Architects are optimists to their core, even the cynical ones. I have dubbed a good friend of mine practicing architecture in LA the Benevolent Misanthrope. He is far and away one of the most cynical, clever, talented, and witty people I know. Behind and through this cynicism he crafts beautiful buildings and spaces with an unmatched sensitivity to detail. His words say one thing but his work speaks something immensely different, exposing his glorious optimism. I would link to his web site but fear he might be angry with me for "outing" him.
We architects strongly believe in the possibility of The New to make positive and substantive improvements to society and the world around us. If there is one global assumption that can be made about good architects it's this one.
Yet... there can be a downside to our Panglossian state. Some very well known architects have succumbed to the Janus face of unchecked optimism via solipsism, extreme ego, and blind passion for making New Things.
Take Corbusier as one well known example. He was simultaneously a true visionary with some of his projects yet positively wooden with others, especially on an urban scale. He was notoriously insistent that his ideas were the only ideas that mattered. With this mindset he proposed radical, brutal, and drastic urban re configurations based on form and ideology and absent context and the experiences of the end user. His Plan Voisin embodies his most egregious example of an attempt to overlay extreme formal ideas and a newly imagined, idealized, untried urbanism onto Paris. If Georges-Eugène Haussmann was provided an opportunity to remake Paris in the 19th Century, by Corbu's logic, Le Corbusier was owed his due in the 20th.
If you have spent any time in Paris it's impossible to imagine anything less than the complete obliteration of the character, history, and texture of the city if it had been subsumed by Corbusier's "Neighbor Plan." Fortunately his vision was neither embraced nor implemented in Paris. It wasn't until the next generation of architects when some of these new urbanism concepts would be applied on the scale of city; enter Noisy-le-Grand, a banlieue east of Paris.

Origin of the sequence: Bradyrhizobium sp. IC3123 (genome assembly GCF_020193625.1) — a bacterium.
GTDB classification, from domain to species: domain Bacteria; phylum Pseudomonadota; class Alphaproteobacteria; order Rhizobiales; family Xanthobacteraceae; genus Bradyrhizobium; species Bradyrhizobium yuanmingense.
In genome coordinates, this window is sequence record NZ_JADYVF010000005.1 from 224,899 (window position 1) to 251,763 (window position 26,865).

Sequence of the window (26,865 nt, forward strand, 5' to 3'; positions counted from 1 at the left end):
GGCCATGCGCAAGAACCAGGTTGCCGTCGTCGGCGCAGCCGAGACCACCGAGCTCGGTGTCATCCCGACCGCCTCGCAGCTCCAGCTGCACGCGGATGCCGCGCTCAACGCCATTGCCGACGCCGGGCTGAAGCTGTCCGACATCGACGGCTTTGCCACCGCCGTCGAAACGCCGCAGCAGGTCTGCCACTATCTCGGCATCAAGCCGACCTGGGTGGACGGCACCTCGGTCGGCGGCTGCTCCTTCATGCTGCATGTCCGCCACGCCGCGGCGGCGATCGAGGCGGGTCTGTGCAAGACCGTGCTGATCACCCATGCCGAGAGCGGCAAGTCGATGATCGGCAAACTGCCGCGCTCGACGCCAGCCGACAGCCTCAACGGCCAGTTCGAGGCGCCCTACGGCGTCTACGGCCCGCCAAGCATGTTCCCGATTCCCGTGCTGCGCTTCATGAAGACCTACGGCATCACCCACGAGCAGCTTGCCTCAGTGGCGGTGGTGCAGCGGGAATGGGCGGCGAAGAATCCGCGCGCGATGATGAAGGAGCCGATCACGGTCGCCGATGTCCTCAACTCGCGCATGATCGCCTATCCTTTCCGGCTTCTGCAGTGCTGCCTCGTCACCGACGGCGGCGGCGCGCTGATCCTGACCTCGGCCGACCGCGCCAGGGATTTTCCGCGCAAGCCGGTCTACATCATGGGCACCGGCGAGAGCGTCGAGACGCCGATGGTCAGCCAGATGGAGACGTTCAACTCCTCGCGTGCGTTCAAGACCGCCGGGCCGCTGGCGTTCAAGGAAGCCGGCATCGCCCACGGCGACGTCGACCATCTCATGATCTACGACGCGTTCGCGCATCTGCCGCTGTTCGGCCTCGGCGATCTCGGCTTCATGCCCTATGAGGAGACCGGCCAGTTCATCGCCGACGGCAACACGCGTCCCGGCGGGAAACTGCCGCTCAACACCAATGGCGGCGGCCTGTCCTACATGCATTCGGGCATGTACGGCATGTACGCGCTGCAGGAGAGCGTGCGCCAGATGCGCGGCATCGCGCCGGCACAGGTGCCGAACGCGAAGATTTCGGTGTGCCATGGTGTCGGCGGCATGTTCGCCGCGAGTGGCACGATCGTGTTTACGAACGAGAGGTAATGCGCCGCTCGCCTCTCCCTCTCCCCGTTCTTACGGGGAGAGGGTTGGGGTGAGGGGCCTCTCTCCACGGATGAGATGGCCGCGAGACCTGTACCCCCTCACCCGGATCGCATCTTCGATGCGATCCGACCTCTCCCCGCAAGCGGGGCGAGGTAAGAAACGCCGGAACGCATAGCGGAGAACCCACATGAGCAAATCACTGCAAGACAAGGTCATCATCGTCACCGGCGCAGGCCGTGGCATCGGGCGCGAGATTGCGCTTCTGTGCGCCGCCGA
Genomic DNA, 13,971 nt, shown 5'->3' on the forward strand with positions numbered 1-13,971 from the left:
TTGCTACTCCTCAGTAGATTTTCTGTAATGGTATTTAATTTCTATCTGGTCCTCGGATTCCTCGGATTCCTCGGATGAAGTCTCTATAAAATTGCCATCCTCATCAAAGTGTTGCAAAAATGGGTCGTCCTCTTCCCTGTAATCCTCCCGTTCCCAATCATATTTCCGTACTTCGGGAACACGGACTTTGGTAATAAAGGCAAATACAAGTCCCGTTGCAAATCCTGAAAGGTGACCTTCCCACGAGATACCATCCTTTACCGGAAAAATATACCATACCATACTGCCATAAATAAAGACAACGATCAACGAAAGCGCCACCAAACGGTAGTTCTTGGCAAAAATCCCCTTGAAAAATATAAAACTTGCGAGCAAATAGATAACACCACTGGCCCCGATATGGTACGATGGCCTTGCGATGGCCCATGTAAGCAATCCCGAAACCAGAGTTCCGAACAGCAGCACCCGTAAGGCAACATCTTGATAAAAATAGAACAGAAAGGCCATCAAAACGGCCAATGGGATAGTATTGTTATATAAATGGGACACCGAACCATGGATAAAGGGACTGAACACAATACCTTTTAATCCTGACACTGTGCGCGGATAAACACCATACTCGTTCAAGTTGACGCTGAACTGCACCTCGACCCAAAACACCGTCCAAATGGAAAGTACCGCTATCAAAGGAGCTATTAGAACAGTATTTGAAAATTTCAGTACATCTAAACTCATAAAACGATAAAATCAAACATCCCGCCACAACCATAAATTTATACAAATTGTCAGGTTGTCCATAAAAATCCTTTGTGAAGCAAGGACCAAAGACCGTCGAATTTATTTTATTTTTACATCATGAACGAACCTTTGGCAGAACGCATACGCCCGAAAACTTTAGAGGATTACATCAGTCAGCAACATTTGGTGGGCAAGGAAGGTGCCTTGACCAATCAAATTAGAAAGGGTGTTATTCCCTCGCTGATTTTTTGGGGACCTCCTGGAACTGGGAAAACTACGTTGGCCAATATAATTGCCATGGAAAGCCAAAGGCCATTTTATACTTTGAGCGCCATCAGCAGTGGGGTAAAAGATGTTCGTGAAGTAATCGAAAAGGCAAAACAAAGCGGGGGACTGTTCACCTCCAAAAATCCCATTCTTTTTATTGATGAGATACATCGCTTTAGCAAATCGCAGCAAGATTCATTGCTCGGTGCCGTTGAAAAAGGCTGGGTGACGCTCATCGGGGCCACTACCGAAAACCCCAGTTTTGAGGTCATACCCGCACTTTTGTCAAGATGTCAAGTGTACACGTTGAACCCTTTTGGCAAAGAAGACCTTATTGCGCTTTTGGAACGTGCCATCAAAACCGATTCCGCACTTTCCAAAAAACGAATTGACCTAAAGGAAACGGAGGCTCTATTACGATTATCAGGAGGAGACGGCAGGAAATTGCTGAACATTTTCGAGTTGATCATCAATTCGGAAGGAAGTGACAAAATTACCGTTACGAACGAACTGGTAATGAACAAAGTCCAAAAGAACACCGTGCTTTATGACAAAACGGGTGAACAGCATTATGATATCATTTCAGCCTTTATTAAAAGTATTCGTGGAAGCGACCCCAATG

From a purely architectural and urban laboratory standpoint Noisy-le-Grand proffers the opportunity to simultaneously experience a fascinating formal idea and a problematic urban reality.
This article delves into the post-Utopian status of the numerous architectural and urban leaps in Noisy-le-Grand. It'a a great showcase of images by Laurent Kronental who has been photographing this unique urban environment for close to a decade. One of the architects tasked with designing some of the buildings in Noisy-le-Grand was Ricardo Bofill. In 2014 he was interviewed by Le Monde and stated, "(I) have not managed to change the city." The Le Monde interview is suffused with disappointment. I get a sense from M. Bofill that he acknowledges that in spite of his best intentions the spaces and buildings of his hand had not the positive impact and effect he sought and imagined.
I wonder if presented with another opportunity to design in Noisy-le-Grand how M. Bofill would approach it? I would bet that the form and programmatic exegesis would change but the optimism would remain.
Architects have the ability to make radically positive change yet many architects with only the best intentions have made some terrible creations. We must always endeavor to not become ideologues, pure aesthetes, or too stubborn about what we know (or imagine we know) and imagine possible.